Two years ago, Terry Mote traveled from his home in Enid, Oklahoma, to the Field Museum as part of a contingent of Marshall Island expatriates tapped to assist curators in developing a new exhibit about their homeland.
As Mote combed through the Field’s collection of artifacts related to the Pacific Island nation, he came across a photo of an unidentified schoolgirl dating back to the 1940s. The child in the short-sleeved dress, who’d managed a tentative smile as she looked into the camera of a visiting Field anthropologist, would be an elderly woman now, but Mote recognized her instantly.
“That’s my mom,” Mote said. “My younger sister looks just like her.”
Ryan Schuessler, an exhibition developer at the Field, would later travel to Enid to surprise a tearful Mojina Jinuna Mote with a copy of the image, which she recalled posing for but had never seen. A photo of Mote in the present day, clutching the picture of her younger self, was incorporated into the Field’s display, alongside the original from 1947.
The narrative came full circle this June, when Terry Mote and the rest of the 2019 group from Oklahoma returned to the Field to view the exhibit they had helped shape. He stood between the two images of his mother, straddling past and present, with the once-unnamed child no longer anonymous. “My mom’s story was like a book closed for so many years,” Mote said. “Now we can open the book and flip the pages.”
It was a powerful moment for Mote, and one that he hopes to share with his mother and 13 siblings. “I’m planning on bringing my brothers and sisters. We want to do it on Mom’s birthday, Feb. 14,” he said. “One day, mom will be gone, but her spirit will be here. Everything in this room, everyone will feel connected.”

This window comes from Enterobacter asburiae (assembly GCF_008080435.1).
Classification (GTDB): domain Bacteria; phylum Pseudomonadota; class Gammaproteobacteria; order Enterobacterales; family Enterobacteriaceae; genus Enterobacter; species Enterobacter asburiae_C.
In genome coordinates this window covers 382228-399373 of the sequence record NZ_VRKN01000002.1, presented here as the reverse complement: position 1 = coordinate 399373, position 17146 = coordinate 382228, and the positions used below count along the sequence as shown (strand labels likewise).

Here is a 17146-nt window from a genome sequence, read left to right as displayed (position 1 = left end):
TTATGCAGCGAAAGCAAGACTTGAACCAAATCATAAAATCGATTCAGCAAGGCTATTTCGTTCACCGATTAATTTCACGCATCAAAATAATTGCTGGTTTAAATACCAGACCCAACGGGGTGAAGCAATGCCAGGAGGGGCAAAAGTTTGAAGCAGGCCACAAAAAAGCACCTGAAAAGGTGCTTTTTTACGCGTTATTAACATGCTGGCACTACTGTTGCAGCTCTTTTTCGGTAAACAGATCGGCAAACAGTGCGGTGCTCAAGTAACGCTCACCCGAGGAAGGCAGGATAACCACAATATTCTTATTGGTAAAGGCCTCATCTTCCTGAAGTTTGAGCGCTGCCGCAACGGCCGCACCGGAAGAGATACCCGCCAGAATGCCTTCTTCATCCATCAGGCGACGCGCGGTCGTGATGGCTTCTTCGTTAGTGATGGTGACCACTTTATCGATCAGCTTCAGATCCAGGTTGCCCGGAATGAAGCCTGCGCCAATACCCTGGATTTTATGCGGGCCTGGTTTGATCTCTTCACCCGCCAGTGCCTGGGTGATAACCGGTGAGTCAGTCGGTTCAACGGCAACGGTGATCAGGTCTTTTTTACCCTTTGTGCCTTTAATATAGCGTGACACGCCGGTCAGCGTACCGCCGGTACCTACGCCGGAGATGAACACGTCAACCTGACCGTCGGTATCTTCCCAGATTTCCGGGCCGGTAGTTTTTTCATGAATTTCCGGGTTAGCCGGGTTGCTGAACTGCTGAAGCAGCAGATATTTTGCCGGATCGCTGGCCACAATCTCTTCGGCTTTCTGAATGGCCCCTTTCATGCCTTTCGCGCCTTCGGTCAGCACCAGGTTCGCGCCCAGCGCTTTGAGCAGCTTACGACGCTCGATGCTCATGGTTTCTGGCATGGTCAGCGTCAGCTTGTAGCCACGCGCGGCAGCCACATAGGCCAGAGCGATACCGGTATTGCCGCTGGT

The Field’s Regenstein Halls of the Pacific explore the culture and history of the Pacific Islands, which include New Guinea, New Zealand, Hawaii, the Marshall Islands and the Philippines, among others.
Many of the objects on display — representing a small fraction of the museum’s holdings — date to the 1890s or early 1900s and were collected decades ago. In the past, the Field would have taken a top-down approach to mounting an exhibit in the halls, determining with institutional authority which objects to place on view, how to characterize them and what to say about the people to whom they once belonged.
Misrepresentation was common.
Leilani Lee, executive director of the Aloha Center Chicago, remembered once seeing a display of tikis at the Field all grouped in a single case, despite being from different cultures, nuanced differences lost in the jumble. “Where are the stakeholders?” Lee pointedly asked the Field.
She credits John Terrell, Regenstein curator, with promoting the practice of co-curation, in which Field staff collaborate on displays with the people whose culture is being showcased. Today, the entrance to the Regenstein Halls has been designated a co-curation gallery, and that’s where the Marshall Islands exhibit can be found.
Lee served as a liaison on the project. “I’m happy I’ve been here long enough to see great progress,” she said.
Centering native peoples in the telling of their own story represents a marked departure within the field of anthropology, which long discounted the knowledge and voices of non-Westerners.
There’s a sense now of “you don’t talk about us without us,” said Schuessler. “The Marshallese have the perspective, they should be the ones to present their culture.”
For the Marshall Island exhibit, the community group — the Enid Micronesian Coalition — chose the themes and the items to be shown. Field staff spent time in Enid and also went to the islands themselves to gain a better understanding of the objects in its collection — how they’re used and in what context — as well as to study contemporary Marshallese life.